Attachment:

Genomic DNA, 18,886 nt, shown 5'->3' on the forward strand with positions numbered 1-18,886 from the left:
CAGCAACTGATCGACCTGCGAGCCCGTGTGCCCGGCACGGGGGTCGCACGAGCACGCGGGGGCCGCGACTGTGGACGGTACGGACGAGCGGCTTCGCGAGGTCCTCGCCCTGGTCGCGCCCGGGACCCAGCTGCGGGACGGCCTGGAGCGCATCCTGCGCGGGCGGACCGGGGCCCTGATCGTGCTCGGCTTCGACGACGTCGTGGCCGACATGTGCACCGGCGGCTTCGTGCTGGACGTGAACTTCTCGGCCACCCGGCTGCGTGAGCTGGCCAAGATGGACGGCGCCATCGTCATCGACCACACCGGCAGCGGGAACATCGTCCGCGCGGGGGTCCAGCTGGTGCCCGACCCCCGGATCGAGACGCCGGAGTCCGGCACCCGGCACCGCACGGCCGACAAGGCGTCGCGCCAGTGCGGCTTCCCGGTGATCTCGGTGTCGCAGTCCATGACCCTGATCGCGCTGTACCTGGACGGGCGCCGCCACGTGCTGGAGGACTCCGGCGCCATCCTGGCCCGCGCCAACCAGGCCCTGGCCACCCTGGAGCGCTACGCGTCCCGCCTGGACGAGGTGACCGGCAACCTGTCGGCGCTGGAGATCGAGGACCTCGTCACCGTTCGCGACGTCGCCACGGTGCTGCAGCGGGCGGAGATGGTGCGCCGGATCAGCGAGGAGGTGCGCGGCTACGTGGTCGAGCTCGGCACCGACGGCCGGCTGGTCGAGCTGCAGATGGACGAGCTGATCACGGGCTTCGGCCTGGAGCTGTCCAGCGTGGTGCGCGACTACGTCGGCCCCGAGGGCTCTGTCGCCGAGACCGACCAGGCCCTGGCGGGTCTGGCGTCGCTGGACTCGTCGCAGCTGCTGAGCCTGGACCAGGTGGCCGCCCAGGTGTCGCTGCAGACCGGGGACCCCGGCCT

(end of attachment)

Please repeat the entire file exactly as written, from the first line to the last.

Genomic DNA, 18,886 nt, shown 5'->3' on the forward strand with positions numbered 1-18,886 from the left:
CAGCAACTGATCGACCTGCGAGCCCGTGTGCCCGGCACGGGGGTCGCACGAGCACGCGGGGGCCGCGACTGTGGACGGTACGGACGAGCGGCTTCGCGAGGTCCTCGCCCTGGTCGCGCCCGGGACCCAGCTGCGGGACGGCCTGGAGCGCATCCTGCGCGGGCGGACCGGGGCCCTGATCGTGCTCGGCTTCGACGACGTCGTGGCCGACATGTGCACCGGCGGCTTCGTGCTGGACGTGAACTTCTCGGCCACCCGGCTGCGTGAGCTGGCCAAGATGGACGGCGCCATCGTCATCGACCACACCGGCAGCGGGAACATCGTCCGCGCGGGGGTCCAGCTGGTGCCCGACCCCCGGATCGAGACGCCGGAGTCCGGCACCCGGCACCGCACGGCCGACAAGGCGTCGCGCCAGTGCGGCTTCCCGGTGATCTCGGTGTCGCAGTCCATGACCCTGATCGCGCTGTACCTGGACGGGCGCCGCCACGTGCTGGAGGACTCCGGCGCCATCCTGGCCCGCGCCAACCAGGCCCTGGCCACCCTGGAGCGCTACGCGTCCCGCCTGGACGAGGTGACCGGCAACCTGTCGGCGCTGGAGATCGAGGACCTCGTCACCGTTCGCGACGTCGCCACGGTGCTGCAGCGGGCGGAGATGGTGCGCCGGATCAGCGAGGAGGTGCGCGGCTACGTGGTCGAGCTCGGCACCGACGGCCGGCTGGTCGAGCTGCAGATGGACGAGCTGATCACGGGCTTCGGCCTGGAGCTGTCCAGCGTGGTGCGCGACTACGTCGGCCCCGAGGGCTCTGTCGCCGAGACCGACCAGGCCCTGGCGGGTCTGGCGTCGCTGGACTCGTCGCAGCTGCTGAGCCTGGACCAGGTGGCCGCCCAGGTGTCGCTGCAGACCGGGGACCCCGGCCT